SEC vows to protect borrowers from abusive debt collectors

By James A. Loyola

The Securities and Exchange Commission (SEC) is seeking input from stakeholders as it drafts rules to protect borrowers from harassment and unethical practices by financing and lending companies in collecting debt.

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In a notice issued May 20, the Commission released a draft memorandum circular on the Prohibition of Unfair Debt Collection Practices of Financing Companies (FC) and Lending Companies (LC), for public comment.

The SEC drafted the circular following numerous complaints against financing and lending companies, and their third-party service providers allegedly harassing borrowers and employing abusive, unethical and unfair means to collect debt.

In some cases, a collection agent would threaten to disclose the borrower’s indebtedness on social media or make it appear that a formal complaint has been filed against the borrower.

“Financing and lending companies have the right to collect amounts due them, but they can exercise such right only through reasonable and legally permissible means,” SEC Chairperson Emilio B. Aquino said.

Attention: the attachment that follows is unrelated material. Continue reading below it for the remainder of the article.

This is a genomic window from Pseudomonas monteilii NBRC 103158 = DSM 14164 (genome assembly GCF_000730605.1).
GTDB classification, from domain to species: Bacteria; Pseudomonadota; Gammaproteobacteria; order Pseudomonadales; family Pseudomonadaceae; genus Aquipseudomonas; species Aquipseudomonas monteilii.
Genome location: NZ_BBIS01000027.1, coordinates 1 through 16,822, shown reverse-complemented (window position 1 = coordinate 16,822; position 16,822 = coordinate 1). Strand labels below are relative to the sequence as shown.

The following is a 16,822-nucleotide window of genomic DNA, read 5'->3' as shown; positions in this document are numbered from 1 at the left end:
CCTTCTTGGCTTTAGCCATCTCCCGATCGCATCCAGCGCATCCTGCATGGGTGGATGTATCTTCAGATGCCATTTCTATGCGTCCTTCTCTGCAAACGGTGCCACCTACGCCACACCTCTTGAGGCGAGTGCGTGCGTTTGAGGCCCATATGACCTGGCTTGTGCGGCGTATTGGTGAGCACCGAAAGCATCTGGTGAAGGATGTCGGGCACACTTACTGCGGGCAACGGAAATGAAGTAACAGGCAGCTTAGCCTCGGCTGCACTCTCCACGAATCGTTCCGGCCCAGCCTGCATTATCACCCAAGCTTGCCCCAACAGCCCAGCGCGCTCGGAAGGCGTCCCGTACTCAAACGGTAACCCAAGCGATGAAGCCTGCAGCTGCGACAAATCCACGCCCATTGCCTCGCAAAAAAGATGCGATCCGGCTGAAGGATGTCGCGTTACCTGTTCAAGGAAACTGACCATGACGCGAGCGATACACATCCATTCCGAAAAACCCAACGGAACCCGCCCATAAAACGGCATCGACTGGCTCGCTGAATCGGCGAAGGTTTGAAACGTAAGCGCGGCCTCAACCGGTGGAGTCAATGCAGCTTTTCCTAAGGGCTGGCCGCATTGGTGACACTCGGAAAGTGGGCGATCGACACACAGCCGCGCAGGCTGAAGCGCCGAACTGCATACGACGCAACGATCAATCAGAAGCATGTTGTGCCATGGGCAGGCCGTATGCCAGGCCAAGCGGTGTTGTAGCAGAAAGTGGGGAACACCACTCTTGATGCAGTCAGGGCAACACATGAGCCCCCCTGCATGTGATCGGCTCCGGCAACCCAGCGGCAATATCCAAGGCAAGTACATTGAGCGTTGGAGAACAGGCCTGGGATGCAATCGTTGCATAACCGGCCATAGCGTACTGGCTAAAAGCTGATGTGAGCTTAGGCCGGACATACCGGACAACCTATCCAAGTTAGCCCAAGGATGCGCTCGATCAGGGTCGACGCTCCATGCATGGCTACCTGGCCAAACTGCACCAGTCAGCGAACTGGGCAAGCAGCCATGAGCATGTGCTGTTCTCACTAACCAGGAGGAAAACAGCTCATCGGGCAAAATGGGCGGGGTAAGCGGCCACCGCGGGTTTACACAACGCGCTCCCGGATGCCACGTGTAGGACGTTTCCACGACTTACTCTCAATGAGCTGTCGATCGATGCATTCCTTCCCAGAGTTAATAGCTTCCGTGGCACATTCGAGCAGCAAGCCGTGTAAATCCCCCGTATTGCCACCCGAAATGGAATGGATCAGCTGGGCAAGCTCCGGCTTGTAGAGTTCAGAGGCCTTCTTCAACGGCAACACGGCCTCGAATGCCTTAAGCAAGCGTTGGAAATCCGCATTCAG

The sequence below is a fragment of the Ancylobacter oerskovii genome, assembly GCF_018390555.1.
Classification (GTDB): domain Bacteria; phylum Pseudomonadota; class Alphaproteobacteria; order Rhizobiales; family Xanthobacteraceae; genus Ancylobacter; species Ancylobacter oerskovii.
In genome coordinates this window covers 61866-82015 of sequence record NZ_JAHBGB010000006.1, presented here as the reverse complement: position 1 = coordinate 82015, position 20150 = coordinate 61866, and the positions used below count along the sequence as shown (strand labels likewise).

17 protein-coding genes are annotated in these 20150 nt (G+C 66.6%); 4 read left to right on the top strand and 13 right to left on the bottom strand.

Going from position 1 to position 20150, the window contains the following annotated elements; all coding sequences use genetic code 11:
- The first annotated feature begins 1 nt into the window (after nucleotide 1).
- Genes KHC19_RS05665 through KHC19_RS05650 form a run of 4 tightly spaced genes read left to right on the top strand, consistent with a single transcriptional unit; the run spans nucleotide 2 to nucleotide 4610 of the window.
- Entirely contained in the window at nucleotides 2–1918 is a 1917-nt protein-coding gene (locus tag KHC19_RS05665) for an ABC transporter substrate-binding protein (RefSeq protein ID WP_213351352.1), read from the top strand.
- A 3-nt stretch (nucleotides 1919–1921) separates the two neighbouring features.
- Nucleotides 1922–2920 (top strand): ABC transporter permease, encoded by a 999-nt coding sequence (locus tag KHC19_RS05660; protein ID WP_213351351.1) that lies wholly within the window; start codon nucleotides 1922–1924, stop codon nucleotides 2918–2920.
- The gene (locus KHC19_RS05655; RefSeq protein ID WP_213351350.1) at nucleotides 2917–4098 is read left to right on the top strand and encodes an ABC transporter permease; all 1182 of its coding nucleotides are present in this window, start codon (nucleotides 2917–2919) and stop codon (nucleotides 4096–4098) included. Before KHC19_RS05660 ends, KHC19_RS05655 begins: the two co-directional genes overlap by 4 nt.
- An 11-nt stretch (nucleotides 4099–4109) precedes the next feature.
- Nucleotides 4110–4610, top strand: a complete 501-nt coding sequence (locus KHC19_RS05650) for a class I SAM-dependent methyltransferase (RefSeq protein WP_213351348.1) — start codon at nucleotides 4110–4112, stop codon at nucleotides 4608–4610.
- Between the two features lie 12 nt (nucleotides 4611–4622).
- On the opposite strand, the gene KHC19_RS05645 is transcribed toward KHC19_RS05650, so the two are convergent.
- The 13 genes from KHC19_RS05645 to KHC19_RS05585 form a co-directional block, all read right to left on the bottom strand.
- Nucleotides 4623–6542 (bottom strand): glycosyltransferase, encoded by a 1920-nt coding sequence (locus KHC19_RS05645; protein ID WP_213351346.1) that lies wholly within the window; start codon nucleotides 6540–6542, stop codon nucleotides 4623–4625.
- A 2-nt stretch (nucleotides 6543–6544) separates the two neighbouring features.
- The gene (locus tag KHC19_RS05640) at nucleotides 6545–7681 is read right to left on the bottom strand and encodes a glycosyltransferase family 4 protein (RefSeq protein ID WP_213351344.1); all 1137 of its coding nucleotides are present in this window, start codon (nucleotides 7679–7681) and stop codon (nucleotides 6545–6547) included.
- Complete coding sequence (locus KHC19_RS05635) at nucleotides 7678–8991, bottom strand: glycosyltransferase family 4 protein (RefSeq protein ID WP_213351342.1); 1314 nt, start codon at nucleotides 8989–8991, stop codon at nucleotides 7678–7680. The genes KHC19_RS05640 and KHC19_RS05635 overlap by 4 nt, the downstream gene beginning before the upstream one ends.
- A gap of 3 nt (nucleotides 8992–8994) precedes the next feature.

He noted that, “as the overseer of financing and lending companies, the Commission will take all the necessary steps to tackle abusive, unethical and unfair practices of collecting debt. In parallel, we will intensify our efforts to promote responsible borrowing.”

Under the draft memorandum circular, the following conduct shall constitute unfair collection practices:

Use of threat or violence and other criminal means to harm the borrower, his/her reputation, or his/her property;

Use of threats to take any action that cannot legally be taken;
Use of obscenities, insults, or profane language, which abuse the borrower and/or amount to a criminal act or offense under applicable laws;

Disclosure or publication of the borrower’s name and other personal information, except in certain cases;

Communicating or threatening to communicate to any person loan information, which is known or which should be known to be false, including the failure to communicate that the debt is being disputed, except in certain cases;

Use of any false representation or deceptive means to collect or attempt to collect any debt or to obtain information concerning a borrower; and
Making contact at unreasonable/ inconvenient times or hours.

The SEC looks to require financing and lending companies to ensure their personnel handling the collection of accounts shall disclose his/her full name or true identity to the borrower.

The draft circular also requires financing and lending companies to keep a borrower’s data strictly confidential, except when the borrower gives a written consent for the disclosure of such information, or upon the order of a court of competent jurisdiction or a government agency or office authorized by law.

Other financial institutions, credit information bureaus, lenders, their subsidiaries and affiliates may receive a borrower’s information to measure creditworthiness.

Collection agencies, counsels, other agents and third-party service providers can also access such information for specific purposes.